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It’s time to take a step back and reflect on what happened at the end of March 2020. I’m talking about Tiger King, the Netflix documentary that became a streaming sensation.

Tiger King attracted 19 million viewers during the 10 days following its release March 20. By April 22, 64 million Netflix subscribers had watched the series. Many journalists noted ironically how a series on tigers in captivity benefited from the captive audience of viewers sheltering in their homes to avoid catching COVID-19.

If you don’t know what Tiger King is about and don’t care, congratulations to you. You have probably spent six hours of your life on more worthy pursuits. At the beginning of April, I’ll admit I succumbed to the social media buzz and watched two episodes of Tiger King before I gave up. Despite various explanations and justifications, the show’s interest somehow escaped me. 

I just watched the entire series to see if my initial reaction had changed. There’s no denying that Joseph Schreibvogel, otherwise known as Joe Exotic, the Tiger King, makes for eye-catching TV. In the genre of true-crime investigations, the documentary sets out to explain how Exotic, a self-described gun-toting, gay redneck with a mullet, went from being the king of his own Oklahoma animal park to being a federal prisoner, charged with a murder-for-hire plot directed at Carole Baskin, the owner of an animal sanctuary in Tampa, Fla.

Going back in time, we see Exotic at his flamboyant prime, a showman in the line of P. T. Barnum, milking the public for hundreds of dollars apiece to pet baby tigers. When Baskin uses her network of animal rights supporters to shut down his lucrative business, Exotic descends tragically into paranoia while grasping for money and notoriety.

During my second viewing, the shameless profiteering from glorious animals created by God but housed in substandard conditions remained hard to take. It also was difficult to watch cult-like leaders of private zoos exploit their hapless employees. Tiger King revels in displaying a sleazy society where even the seemingly upright, such as Baskin, live under a cloud of criminal suspicion. If nothing else, the series underscores the fact that people are depraved and in need of a Savior.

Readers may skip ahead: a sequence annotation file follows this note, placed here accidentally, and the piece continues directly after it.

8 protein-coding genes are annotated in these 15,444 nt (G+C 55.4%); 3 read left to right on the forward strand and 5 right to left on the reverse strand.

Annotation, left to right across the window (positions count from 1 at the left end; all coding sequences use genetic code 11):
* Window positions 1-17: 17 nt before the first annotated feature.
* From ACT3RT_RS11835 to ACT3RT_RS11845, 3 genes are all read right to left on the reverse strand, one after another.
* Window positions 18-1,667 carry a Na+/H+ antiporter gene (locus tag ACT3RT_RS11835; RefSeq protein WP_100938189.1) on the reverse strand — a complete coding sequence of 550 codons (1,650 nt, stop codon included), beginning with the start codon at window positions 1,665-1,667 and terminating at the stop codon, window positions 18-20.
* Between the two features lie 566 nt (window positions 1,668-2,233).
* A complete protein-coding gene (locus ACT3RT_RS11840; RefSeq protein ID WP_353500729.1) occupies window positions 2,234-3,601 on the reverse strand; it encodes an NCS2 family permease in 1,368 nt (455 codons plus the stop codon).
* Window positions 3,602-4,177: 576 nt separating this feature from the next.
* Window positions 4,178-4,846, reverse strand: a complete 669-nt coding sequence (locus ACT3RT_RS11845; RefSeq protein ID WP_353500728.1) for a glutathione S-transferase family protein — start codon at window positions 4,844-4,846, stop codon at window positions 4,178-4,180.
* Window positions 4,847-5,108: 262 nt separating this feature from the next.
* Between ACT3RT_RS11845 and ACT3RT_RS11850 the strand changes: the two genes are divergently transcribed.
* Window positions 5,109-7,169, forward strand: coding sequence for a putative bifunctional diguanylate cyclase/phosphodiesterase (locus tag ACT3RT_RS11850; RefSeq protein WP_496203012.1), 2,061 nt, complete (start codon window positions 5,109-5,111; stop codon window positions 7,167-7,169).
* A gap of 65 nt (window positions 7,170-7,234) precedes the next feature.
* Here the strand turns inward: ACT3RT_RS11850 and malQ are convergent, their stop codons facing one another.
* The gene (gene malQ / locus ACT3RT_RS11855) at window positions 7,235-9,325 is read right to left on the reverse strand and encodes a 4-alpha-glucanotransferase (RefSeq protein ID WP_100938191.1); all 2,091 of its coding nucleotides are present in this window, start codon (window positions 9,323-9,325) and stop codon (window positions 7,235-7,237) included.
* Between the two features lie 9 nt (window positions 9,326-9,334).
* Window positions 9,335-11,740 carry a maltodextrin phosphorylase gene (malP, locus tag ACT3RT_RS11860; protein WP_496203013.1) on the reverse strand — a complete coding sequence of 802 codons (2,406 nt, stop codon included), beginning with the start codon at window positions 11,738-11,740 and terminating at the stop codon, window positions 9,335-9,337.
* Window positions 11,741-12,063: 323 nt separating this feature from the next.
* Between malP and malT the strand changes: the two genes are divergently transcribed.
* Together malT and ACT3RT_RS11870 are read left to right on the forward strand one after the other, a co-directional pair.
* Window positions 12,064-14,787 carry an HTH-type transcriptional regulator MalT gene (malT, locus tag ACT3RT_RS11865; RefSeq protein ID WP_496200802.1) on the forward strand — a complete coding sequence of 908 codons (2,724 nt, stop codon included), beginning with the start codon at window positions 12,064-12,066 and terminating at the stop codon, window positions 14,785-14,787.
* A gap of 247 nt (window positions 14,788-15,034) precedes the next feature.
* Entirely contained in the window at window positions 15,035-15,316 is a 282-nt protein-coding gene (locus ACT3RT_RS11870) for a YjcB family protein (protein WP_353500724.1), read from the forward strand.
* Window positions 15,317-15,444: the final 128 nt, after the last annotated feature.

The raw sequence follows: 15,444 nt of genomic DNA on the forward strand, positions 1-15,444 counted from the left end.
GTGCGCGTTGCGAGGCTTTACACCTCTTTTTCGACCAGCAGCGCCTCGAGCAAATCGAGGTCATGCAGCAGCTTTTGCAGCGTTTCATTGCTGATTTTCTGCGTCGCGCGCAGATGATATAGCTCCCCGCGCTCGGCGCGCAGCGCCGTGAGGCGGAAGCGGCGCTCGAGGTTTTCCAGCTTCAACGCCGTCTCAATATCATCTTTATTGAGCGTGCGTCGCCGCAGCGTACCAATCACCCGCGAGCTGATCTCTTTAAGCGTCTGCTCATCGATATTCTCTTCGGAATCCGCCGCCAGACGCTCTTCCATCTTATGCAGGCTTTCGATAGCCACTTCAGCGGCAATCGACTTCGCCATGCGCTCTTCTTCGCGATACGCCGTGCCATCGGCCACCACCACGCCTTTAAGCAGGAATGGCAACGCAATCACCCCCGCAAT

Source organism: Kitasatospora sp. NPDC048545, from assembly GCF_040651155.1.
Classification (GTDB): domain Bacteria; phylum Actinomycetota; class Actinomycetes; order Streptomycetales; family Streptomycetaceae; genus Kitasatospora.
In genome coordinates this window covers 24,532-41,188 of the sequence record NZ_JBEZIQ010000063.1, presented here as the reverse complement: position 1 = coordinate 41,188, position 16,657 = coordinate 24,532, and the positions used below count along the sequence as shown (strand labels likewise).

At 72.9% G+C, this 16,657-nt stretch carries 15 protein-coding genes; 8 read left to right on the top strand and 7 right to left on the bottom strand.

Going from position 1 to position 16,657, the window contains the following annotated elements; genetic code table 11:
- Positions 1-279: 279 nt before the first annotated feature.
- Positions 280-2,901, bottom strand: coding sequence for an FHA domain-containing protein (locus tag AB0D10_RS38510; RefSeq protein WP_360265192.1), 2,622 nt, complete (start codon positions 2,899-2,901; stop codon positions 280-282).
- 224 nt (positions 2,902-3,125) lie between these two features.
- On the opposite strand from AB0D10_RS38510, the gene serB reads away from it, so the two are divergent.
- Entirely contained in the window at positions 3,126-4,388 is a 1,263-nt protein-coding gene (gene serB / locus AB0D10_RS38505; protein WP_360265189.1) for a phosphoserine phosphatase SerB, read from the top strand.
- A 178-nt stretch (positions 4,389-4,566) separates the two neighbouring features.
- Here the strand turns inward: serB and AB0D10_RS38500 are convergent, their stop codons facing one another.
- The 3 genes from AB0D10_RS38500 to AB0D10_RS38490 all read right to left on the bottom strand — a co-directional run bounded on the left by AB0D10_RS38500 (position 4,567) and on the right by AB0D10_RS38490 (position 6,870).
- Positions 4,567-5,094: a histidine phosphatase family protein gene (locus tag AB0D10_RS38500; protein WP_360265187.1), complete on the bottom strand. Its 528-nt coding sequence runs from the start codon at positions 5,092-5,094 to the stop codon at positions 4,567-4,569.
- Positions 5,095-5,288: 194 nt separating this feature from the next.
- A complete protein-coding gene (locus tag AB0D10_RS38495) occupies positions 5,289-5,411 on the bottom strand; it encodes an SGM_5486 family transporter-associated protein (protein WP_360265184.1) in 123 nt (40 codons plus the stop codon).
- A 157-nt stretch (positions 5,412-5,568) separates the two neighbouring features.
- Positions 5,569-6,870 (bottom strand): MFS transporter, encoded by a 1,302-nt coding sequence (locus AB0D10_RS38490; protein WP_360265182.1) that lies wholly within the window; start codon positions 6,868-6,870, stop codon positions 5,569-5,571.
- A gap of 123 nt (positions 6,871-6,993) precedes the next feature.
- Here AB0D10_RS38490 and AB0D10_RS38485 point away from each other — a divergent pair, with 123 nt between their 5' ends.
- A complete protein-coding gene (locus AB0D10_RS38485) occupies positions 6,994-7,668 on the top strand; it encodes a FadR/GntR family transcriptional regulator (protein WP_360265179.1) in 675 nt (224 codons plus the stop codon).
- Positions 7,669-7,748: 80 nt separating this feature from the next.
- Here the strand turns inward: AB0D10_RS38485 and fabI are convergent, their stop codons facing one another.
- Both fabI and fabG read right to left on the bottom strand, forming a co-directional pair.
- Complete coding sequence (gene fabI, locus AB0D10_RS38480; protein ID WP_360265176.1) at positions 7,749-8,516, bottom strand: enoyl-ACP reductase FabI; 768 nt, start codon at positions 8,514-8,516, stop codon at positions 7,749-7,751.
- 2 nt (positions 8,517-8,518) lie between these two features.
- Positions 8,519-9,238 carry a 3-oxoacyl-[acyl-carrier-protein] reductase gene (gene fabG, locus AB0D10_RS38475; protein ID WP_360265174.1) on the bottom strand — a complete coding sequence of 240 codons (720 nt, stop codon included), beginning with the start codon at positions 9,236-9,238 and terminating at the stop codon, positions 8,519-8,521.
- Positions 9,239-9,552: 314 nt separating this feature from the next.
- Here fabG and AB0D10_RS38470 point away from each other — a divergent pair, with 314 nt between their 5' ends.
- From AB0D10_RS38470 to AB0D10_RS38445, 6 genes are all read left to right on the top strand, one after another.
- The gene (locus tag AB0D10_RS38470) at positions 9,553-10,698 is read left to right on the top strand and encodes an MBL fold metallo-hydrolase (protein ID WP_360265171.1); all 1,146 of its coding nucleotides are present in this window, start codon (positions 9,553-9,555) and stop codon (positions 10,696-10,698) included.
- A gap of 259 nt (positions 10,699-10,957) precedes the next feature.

By Tiger King’s seventh and final episode, I understood better from an artistic standpoint what bothered me about the series. While it claims to be a documentary investigating a crime, Tiger King is closer to reality TV, in which the plot is carefully scripted to bring out the maximum number of twists and turns over the maximum number of episodes. By episode four, I realized I had stopped taking notes. I was profoundly bored; the entire story could easily have been told in under two hours.

Like ventilators, N95 masks, and social distancing, Tiger King will be tied nonetheless to our collective memory of the COVID-19 pandemic. But remember too that a show about tigers should be anything but crass and boring. (Netflix, Rated TV-MA for language, smoking, and animal harm)

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